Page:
The future will involve a whole new paradigm for DES providers.
Currently being piloted, the Government’s post-2022 plan for employment services, for example, involves a technology-driven overhaul that will see up to 30 – 40% of jobactive participants serviced as ‘digital first’ online. Together with a new ‘digital plus’ segment for those who will need some support interacting with digital services, the government hopes to drastically reduce the average ratio of 148 jobseekers per consultant for ‘enhanced services’ – or those participants who will require in-person support.
What does this signal for providers – and for DES? The Government painted a long-term vision in its I Want to Work paper. “The future system will enable strong performing employment services providers to make decisions for the long-term by becoming licensed providers,” I Want to Work reads. “They will be freed up to invest time in jobseekers who need the most support. They will also be freed up to invest time in developing more meaningful relationships with employers. They will be freed up to focus on value not volume.” In short? The future will be full of change and challenge for the sector.
The role of technology
People living with a disability – the people who DES providers support every day – have been among some of the earliest adopters of technology. With a deep need to break down barriers to communicate and learn, participate in work and social environments and achieve independence and quality of life, assistive technologies from braille smart watches and touch-free smartphones to voice to text/text to voice technology have become essential tools for living everyday lives.
The DES market has been asked to look into the future to keep pace with these participants, who are increasingly able to compare and choose providers. In a market where ‘reasonable adjustment’ is expected of employers and rehabilitation is tech-enabled, providers of employment services will be called on to bring the power of technology to bear on the lives of the participants they service.
Though this evolution will present obstacles for individual providers and the market as a whole, in principle, asking ourselves how we can better use technology to improve our own performance and the future prospects of DES participants is both a necessity for success and a responsibility.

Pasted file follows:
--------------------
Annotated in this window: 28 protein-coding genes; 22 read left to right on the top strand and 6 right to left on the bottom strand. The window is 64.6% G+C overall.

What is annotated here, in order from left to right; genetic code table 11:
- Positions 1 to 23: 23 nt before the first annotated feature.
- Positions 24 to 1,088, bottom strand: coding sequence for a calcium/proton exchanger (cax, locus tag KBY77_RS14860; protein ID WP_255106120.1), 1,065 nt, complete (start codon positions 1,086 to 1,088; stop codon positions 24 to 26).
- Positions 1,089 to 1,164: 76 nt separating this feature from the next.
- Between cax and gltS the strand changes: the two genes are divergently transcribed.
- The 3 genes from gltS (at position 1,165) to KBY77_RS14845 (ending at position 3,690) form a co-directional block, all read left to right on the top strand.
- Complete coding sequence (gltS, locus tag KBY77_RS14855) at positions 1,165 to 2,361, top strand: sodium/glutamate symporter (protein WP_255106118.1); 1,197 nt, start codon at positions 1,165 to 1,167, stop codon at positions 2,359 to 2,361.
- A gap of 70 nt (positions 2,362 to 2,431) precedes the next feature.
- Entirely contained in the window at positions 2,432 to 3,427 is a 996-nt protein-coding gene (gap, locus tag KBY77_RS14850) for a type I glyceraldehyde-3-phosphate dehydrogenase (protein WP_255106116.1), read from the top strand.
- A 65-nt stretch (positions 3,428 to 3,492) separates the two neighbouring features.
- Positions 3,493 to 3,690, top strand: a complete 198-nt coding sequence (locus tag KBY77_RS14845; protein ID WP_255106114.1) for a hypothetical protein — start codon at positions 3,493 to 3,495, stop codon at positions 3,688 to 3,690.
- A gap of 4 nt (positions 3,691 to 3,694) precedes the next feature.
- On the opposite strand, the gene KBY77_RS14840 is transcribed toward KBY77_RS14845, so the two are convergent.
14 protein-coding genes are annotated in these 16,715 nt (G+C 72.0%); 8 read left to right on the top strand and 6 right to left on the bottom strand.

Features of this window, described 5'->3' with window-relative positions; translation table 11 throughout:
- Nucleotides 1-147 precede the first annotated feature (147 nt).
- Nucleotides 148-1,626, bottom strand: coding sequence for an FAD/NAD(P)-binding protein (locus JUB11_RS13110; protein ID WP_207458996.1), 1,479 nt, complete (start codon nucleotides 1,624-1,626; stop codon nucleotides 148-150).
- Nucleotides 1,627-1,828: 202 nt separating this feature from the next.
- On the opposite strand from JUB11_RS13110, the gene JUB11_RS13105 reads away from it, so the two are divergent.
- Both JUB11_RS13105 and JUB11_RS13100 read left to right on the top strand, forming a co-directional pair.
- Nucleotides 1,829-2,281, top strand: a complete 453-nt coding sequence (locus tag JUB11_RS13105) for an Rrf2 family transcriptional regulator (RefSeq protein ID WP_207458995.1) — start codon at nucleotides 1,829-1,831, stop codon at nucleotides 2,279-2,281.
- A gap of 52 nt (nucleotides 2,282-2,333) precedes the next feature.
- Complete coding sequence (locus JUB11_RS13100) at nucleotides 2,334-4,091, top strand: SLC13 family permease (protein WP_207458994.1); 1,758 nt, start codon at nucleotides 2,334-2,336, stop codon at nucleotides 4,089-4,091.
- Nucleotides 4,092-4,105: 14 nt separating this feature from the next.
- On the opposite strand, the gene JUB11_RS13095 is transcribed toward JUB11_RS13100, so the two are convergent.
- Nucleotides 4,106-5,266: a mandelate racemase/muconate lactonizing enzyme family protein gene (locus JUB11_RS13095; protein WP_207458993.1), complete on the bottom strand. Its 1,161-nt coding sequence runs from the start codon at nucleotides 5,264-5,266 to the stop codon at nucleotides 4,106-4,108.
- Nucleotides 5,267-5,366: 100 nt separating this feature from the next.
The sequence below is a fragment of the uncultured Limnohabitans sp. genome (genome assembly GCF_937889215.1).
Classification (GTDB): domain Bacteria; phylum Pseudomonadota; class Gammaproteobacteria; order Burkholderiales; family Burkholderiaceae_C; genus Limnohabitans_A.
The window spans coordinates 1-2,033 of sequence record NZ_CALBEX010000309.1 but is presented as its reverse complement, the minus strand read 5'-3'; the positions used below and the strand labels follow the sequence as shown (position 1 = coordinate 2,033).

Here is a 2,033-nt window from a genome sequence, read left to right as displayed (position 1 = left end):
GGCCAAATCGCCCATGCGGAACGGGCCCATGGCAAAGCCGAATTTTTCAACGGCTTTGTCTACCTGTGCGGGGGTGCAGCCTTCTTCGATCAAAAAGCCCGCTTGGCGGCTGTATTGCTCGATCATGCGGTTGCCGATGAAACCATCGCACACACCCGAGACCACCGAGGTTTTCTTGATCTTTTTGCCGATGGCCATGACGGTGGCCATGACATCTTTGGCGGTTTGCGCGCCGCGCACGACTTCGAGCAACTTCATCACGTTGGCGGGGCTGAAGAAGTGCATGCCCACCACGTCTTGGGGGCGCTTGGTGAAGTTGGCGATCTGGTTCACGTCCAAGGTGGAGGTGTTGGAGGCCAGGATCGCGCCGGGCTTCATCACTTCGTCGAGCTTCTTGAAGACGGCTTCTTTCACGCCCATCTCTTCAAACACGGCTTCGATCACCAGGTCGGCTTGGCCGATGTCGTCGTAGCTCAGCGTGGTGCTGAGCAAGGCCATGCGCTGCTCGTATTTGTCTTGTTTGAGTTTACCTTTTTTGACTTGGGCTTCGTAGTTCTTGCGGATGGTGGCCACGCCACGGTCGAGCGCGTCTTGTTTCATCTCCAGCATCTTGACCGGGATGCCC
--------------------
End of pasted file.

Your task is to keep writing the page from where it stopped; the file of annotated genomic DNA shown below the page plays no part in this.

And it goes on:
5 technology certainties for the future of DES
How can we be ready for what’s next? JobReady would like to offer five certainties we believe can be used as guidestones in preparing our value proposition for the future. Like landmarks that show us we’re on the right path, these themes and their practical applications in DES and employment services can support us as we get ready for more employment through DES and the future of work.
1. The triumph of analytics
We believe the future will see analytics make providers more efficient operators and more effective businesses. Data is no longer the elephant in the room. Instead, it’s the intelligence opportunity everyone is considering. Our sector will make use of more use of the many data points available.
For example, analytics can teach us lessons on everything from the most appropriate direction for a consultant to take a jobseeker, to who is the most at risk of dropping out of employment, the barriers individual participants are facing and the ways we can make our service more personalised and tailored to each individual. We’ll even be able to continuously machine learn which questions, conversations and interventions deliver the most sustained outcomes in each circumstance.
The latest in behavioural science and prescriptive analytics is just one example. Today, employment services providers are able to ascertain a participant’s attitude to employment using a short survey delivered online and then triage them into the services or interventions that both match their mindset and maximise their chances of finding and sustaining employment.
Using services like those of behavioural science, technology and analytics firm Esher House, prescriptive analytics algorithms can recommend approaches and techniques for consultants to coach individual participants – and only get better over time through machine learning. In future, a range of analytics technologies like these will likely bring about a step-change in service.
2. The mastery of efficiency
High value activities. Low value activities. While we may understand the difference, the reality for providers and their consultants is all too often being caught up in data entry, paperwork, compliance and low value manual interactions. This leaves less time for the high value face-to-face interactions with participants or employers that can result in the faster and more effective outcomes they need, and also creates a system with less human characteristics than we may desire or expect.
We believe the future will mean less of the former and more of the latter. By using technology for lower value activities, providers will increasingly be able to automate the time consuming ‘donkey work’ and make room for the components of a work day that make the things that matter happen. Taking lower value processes off the table, they will be able to focus on creating more human services more likely to resemble the ‘concierge’ makeover that banks have undertaken in the last decade.
Post-placement support is critical to sustaining participant outcomes through their first weeks and months of employment. But is there a way we can transform it into a less intensive process? In today’s market, providers in practice often reach out to their placements every week or fortnight for the first six months by phone in a ‘blanket call’ process. While this is well received by participants in many cases and results in stronger outcomes, there may be ways to fine tune it through technology.